composer who began his studies at the Peabody Conservatory in his home town
of Baltimore before moving with his family to New York, where he honed his
skills at Julliard from 1932 to 1937.
While at Julliard, Alan became a member of the Kreiner
String Quartet, with whom he would perform until 1938.
That very same
year, he and his brother Sylvan, a violinist, started their own group, the Stuyvesant
String Quartet, which specialized in playing contemporary works. A good example of their repertoire
was their 1941 premiere of Dmitri Shostakovich’s “Piano
Quintet”, which they performed at Carnegie Hall and subsequently
recorded on the Columbia label.
Alan’s own “Theme and Variations for Viola and
Orchestra” was premiered the same year by Emanuel Vardi
and the NBC Symphony Orchestra.
Alan was a founding member of the NBC Symphony Orchestra, and performed
with them from 1937 to 1942, when Uncle Sam called him away and he enlisted
in the United States Maritime Service.
While serving his country, he taught a very famous pupil, Nelson
Riddle, how to orchestrate.
Needless to say, that turned out pretty well.
another one of Alan’s compositions, “Suite on American Folk
Songs”, was premiered at Carnegie by pianist Vivian Rifkin and
violinist Eudice Shapiro. An excerpt of the suite appears on The Heifetz Collection, Vol. 35. The same year, Alan’s brother
Sylvan premiered his “Pastorale and
Dance” on ABC radio.
After the war,
the brothers re-formed their string quartet and hooked up with Benny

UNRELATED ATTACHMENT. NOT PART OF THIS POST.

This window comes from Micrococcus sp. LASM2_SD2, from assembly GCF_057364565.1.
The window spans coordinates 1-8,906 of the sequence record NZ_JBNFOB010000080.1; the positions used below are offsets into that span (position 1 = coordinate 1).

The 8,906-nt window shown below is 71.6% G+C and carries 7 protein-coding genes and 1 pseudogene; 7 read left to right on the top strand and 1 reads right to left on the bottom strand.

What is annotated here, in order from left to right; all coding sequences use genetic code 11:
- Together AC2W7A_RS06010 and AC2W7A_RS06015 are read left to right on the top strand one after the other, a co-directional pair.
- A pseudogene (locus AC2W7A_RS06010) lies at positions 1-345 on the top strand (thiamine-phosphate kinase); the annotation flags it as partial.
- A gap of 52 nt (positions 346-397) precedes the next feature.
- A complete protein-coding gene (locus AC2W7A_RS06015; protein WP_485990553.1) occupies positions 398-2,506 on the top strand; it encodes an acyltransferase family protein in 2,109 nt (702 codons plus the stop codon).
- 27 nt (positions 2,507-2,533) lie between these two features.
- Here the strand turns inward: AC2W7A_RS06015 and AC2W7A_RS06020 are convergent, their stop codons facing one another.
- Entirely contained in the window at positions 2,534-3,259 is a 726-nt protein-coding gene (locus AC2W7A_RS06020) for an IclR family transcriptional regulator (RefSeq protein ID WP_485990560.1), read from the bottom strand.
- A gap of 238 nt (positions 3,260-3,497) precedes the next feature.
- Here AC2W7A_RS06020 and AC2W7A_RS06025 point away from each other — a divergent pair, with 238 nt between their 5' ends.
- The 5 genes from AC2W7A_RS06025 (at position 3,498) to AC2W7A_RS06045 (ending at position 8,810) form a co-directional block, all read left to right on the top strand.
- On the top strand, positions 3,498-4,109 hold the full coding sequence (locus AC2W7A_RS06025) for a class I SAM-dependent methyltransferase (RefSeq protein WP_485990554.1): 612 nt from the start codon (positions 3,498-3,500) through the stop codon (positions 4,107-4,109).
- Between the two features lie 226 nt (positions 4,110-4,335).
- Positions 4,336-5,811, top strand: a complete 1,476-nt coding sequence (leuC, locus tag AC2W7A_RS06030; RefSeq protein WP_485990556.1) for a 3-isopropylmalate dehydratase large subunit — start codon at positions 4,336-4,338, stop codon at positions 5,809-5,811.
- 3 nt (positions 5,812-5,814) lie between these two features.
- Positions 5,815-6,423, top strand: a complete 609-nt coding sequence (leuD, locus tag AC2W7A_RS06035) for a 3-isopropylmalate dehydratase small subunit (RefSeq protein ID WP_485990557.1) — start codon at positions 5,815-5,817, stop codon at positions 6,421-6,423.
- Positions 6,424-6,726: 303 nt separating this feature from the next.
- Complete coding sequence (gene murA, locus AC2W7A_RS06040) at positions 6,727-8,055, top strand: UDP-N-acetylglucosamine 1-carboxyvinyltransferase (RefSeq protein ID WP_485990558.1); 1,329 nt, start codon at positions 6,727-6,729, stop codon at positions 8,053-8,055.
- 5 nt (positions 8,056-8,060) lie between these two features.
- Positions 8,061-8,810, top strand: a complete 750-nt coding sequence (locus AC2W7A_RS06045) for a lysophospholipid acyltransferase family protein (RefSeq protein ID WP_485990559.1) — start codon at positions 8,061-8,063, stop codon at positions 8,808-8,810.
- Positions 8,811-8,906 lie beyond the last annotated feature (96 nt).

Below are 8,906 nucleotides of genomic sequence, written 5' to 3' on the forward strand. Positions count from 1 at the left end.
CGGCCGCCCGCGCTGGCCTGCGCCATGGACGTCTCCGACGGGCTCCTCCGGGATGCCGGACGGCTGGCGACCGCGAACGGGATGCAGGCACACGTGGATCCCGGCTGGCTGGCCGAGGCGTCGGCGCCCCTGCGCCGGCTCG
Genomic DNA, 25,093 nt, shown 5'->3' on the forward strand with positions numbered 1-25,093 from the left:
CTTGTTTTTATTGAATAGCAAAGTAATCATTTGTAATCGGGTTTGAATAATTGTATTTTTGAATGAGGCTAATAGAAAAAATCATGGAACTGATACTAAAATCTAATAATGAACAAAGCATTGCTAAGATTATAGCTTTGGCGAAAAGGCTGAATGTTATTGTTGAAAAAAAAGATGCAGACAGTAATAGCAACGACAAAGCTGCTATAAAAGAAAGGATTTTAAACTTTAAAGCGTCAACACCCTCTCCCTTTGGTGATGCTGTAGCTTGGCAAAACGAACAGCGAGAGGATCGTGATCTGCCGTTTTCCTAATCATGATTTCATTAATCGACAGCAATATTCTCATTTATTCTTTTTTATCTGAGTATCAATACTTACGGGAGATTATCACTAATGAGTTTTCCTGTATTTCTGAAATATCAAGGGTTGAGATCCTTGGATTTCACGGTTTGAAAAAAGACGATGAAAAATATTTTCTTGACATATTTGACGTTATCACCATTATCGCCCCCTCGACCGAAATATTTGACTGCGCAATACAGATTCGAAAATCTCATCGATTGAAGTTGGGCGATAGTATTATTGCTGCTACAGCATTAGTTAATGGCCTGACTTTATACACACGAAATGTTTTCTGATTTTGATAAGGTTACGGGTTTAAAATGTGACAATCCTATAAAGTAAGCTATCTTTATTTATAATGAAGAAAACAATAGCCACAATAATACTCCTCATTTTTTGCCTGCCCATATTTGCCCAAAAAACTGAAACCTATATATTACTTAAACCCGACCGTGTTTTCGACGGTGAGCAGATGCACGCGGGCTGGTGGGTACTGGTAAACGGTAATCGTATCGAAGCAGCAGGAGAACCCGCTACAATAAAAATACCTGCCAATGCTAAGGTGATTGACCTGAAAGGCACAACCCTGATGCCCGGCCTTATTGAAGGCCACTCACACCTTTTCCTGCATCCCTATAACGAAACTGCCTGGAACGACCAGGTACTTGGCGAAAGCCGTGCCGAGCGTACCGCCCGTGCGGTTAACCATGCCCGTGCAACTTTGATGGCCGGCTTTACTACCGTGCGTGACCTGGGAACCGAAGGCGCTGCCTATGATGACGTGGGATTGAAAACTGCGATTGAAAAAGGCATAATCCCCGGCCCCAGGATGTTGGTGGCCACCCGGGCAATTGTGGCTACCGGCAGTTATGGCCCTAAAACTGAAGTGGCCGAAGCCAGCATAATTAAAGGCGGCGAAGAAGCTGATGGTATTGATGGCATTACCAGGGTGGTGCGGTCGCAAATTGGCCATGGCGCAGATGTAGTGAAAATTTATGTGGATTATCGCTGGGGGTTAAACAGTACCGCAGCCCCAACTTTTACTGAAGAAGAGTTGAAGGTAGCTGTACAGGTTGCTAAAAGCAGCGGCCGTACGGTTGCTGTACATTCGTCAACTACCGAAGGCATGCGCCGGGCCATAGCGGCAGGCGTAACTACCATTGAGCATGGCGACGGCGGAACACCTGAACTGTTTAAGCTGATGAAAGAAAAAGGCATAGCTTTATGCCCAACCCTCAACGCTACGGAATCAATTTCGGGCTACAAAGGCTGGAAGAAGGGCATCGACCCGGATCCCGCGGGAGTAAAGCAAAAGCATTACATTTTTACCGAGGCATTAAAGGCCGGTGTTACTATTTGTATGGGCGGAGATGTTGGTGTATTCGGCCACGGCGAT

Goodman, who wanted them to perform an excerpt from Mozart’s
“Clarinet Quintet” on his radio show, but the Shulmans were much more interested in modern and
original works, so instead Alan wrote “Rendezvous with Benny”
for Goodman, which aired in August of 1946 on WEAF radio.
the NBC Symphony Orchestra in 1948 and continued to enjoy success as a
composer: The orchestra
premiered his “Waltzes for Orchestra” in 1949 and the NBC
String Quartet premiered “Threnody”, a piece commemorating the
lives of Israeli soldiers who died in combat, in 1950.
The same year,
Leonard Rose and the New York Philharmonic, under the baton of Dimitri
Mitropoulos, premiered Alan’s most ambitious effort to date,
“Concerto for Violoncello and Orchestra”. In 1952, the Philharmonic premiered
another Shulman original, “A Laurentian
Overture”, which was dedicated to Talullah
Bankhead, of all people.
A year later,
the Stuyvesant String Quartet laid down their final tracks on vinyl, and
Alan co-founded Symphony of the Air, which was more or less a new
incarnation of the NBC Symphony Orchestra. Alan also tried his hand at writing
pop songs, with comedian Steve Allen, and arranging, for Skitch Henderson and Felix Slatkin.
In 1956, he
helped co-found Violoncello Society, Inc., eventually serving as its
president from 1967 to 1972. He
performed with a variety of ensembles in the ‘60s and ‘70s, including
An Die Musik, the Haydn Quartet, the Philharmonia Trio, and the Vardi
Trio. He also found time to
teach, if you can believe it, at Johnson State College in Vermont,
Juilliard, Sarah Lawrence College, SUNY-Purchase, and the University of
In 1987, Alan
retired, partially due to health problems. His music, however, endured. Richard Stoltzman
covered his “Rendezvous with Benny” in 1989 for RCA. In 1997, Indiana University dubbed
him Chevalier du Violoncelle. He passed away on 10th
July 2002, due to the after-effects of a stroke.
Bridge Records, a retrospective of his orchestral works, simply titled The Music of Alan Shulman,
is now available on CD.
Van McCoy recordings
The Shuffle (Van McCoy)
That’s the Joint (Richard Harris/Van McCoy)
Frank Sinatra recordings
That's What God Looks Like To Me (Stan Irvin/Lan
49233 (XNY2101S) (US 45)
Theme from "New York, New York" (Fred Ebb/John Kander)
RPS49233 (XNY 2103 S) (US 45)